“Four Soldier Sons” – Mrs J. Jallands of Easthorpe has now four men serving in His Majesty’s forces – a record we believe for Bottesford. We congratulate Mrs Jallands on the patriotic example of the members of her family.
“More Recruits” – Messrs H. Harby, A.W. Ward and F. Wilcoxson – all three G.N.Railway servants – were called up for service on Monday. We understand that Mr J Geeson, who had been village postman for some time, has also been accepted for service in the army this week.
The third article, “Church Bellringers”, started – On Saturday, the ringers gave 352 changes of Bob Major and a quarter-peal (1260 changes) of the Grandsire Triples, as a “send-off” to one of their members, Mr Arthur W. Ward, who has joined Lord Kitchener’s army.
There are few surviving service records for Arthur Ward, and we are very grateful to Anne Wilson for providing family recollections.
In WW1 Arthur Ward served in the RASC, following his call up which was reported in the Grantham Journal on the 13th March, 1915, together with that of H. Harby and F. Wilcoxson, all three G.N. Railway workers being called up at the same time. He would have been 31 years old.
He was a mule driver and served in Egypt, the Dardanelles and Salonika, but was eventually invalided out, suffering from severe dysentery. His Service Number was T2/075181.
There are more than one MIC for RASC men called Arthur Ward, and it has not been possible to determine which belonged to the man from Bottesford, regrettably.
Please follow this link for more information about the lives and service records of the Jallands men.
After the end of the war
Arthur Ward worked as a ganger on the railway, and retired after 46 years of railway service in October, 1951. Before and after retirement he took part in many aspects of village life. He was caretaker at the Victory Commemoration Hall (forerunner of the present day Village Hall) and at the National Provincial Bank on the High Street. From 1907 to1969 he was a bell ringer at the church.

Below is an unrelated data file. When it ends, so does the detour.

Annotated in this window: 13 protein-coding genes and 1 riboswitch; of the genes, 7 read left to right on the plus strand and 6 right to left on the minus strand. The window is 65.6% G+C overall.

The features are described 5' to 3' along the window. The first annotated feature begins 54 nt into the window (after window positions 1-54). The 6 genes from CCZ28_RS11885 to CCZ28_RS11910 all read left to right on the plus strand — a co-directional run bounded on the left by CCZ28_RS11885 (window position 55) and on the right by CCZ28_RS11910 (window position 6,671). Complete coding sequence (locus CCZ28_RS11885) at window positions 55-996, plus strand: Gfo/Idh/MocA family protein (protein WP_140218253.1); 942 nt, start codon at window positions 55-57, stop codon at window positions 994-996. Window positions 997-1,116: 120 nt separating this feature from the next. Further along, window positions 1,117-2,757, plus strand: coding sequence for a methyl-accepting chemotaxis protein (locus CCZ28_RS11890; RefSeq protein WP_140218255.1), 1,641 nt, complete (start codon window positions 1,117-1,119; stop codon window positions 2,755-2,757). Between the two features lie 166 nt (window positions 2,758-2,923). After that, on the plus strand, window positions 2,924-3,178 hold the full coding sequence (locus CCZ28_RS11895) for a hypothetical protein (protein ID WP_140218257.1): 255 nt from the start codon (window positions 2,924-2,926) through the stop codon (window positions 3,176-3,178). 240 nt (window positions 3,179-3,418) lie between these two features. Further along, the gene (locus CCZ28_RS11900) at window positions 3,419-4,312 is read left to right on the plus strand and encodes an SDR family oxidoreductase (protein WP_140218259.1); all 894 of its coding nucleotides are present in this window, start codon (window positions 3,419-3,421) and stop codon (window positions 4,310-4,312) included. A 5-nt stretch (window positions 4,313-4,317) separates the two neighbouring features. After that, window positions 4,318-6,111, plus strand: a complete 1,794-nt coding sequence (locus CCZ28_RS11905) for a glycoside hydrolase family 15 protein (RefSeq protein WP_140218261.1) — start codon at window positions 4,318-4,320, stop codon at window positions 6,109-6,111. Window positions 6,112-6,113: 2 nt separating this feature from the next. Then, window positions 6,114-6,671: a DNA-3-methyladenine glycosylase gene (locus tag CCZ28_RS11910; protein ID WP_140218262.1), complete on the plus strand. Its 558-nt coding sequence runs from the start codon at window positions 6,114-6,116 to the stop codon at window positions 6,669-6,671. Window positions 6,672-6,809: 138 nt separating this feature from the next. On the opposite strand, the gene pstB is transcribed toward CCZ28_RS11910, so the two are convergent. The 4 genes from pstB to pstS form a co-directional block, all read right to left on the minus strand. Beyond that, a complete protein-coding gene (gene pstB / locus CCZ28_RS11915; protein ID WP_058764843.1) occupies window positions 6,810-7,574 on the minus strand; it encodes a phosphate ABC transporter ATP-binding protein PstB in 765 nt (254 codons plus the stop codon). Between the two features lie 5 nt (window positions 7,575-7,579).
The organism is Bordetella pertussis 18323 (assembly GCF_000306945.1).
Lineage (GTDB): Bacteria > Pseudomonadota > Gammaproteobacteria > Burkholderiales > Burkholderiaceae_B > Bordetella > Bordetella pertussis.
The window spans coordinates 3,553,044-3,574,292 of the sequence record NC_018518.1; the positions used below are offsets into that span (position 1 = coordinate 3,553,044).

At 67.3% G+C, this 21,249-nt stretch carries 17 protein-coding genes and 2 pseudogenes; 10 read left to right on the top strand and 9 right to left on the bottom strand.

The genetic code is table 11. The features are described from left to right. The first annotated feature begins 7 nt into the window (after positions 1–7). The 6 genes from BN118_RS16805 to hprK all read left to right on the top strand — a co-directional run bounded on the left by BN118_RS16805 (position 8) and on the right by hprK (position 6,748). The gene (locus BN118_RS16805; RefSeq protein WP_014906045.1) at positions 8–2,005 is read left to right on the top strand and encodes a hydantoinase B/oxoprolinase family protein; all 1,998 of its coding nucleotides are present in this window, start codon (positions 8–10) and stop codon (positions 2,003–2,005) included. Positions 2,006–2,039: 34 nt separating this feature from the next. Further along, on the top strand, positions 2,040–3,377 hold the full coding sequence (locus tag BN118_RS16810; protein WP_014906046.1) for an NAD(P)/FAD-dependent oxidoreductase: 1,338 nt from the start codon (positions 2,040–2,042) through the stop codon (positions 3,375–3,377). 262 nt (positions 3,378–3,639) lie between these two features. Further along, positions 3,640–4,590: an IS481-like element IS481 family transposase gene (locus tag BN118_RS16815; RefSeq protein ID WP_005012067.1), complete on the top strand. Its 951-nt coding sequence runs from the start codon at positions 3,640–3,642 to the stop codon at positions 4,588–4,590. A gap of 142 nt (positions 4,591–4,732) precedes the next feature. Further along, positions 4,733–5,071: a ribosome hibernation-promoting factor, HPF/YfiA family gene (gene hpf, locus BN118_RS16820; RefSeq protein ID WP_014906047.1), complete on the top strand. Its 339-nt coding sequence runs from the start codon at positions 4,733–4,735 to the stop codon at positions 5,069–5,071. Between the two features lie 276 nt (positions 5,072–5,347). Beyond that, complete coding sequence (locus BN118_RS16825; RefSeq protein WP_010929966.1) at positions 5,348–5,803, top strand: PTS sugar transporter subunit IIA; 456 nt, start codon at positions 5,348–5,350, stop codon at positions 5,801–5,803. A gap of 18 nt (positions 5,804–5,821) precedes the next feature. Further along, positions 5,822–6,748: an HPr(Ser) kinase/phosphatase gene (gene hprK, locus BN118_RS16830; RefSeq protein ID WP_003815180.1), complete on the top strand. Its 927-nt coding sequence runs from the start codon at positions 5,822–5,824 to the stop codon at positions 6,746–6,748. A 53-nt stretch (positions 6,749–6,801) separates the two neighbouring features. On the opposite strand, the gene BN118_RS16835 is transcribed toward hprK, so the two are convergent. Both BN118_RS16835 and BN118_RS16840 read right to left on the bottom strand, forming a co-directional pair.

From 1920 he was secretary of the Village Pig Club that was wound up in 1960. He was a founder member of the Bottesford Village Produce Association and became its Honorary Secretary. In 1949, the members put the decline in membership down to a lack of interest in the gardening community, and it was decided to wind up the association as soon as possible.
He played bowls until 1972 and was secretary of the Bowls Club from 1936 to1955. He was a founding member of the Bottesford branch of the British Legion, and also a member of Forget-me-not Club from its inception. He and his wife celebrated their Golden Wedding in October 1959 and their Diamond Wedding in October 1969.
Mr and Mrs Arthur Ward lived on Butcher Row. Mrs. Ward organised fund raising for the hospital, such as fetes with fancy dress competitions. Families paid 6d a week to the Sick and Dividing Club. When they needed it, people who had contributed had assistance with payments to doctors and hospitals. When the cottages were closed for demolition in 1962, Arthur Ward was one of the last tenants to live in them.
When Arthur Ward was buried on the 21st September, 1973, the church bell at St Mary’s pealed out his 89 years of age.